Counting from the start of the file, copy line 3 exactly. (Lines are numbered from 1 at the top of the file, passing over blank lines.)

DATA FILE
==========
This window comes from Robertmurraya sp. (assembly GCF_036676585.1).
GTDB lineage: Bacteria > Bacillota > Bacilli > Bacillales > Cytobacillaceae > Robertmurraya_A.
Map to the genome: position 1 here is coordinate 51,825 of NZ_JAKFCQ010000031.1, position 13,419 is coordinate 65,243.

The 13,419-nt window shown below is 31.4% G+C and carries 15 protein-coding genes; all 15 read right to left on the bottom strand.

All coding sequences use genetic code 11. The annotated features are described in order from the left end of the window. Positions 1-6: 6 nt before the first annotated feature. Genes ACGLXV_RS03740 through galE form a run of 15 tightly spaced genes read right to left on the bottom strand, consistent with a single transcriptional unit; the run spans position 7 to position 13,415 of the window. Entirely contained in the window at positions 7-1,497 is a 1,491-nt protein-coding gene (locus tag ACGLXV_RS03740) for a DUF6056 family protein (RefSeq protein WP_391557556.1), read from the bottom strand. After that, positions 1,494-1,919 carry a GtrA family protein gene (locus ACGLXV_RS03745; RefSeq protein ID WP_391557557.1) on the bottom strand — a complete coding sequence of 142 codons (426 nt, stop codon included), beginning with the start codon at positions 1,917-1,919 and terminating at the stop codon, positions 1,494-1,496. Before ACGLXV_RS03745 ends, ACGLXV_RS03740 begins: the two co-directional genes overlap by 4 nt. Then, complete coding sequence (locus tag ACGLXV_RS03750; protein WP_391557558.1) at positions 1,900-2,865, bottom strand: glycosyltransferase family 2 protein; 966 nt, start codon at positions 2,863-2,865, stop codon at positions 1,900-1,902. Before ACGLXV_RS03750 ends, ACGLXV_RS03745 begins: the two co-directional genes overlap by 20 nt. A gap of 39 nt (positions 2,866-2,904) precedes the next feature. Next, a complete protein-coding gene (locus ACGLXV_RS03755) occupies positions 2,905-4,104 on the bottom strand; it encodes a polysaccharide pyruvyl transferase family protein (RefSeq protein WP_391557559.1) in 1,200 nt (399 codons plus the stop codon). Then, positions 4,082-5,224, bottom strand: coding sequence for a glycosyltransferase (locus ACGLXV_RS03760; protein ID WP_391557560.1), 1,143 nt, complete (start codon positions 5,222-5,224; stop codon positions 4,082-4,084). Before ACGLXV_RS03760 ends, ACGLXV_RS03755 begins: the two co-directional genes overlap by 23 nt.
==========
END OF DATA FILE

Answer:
Map to the genome: position 1 here is coordinate 51,825 of NZ_JAKFCQ010000031.1, position 13,419 is coordinate 65,243.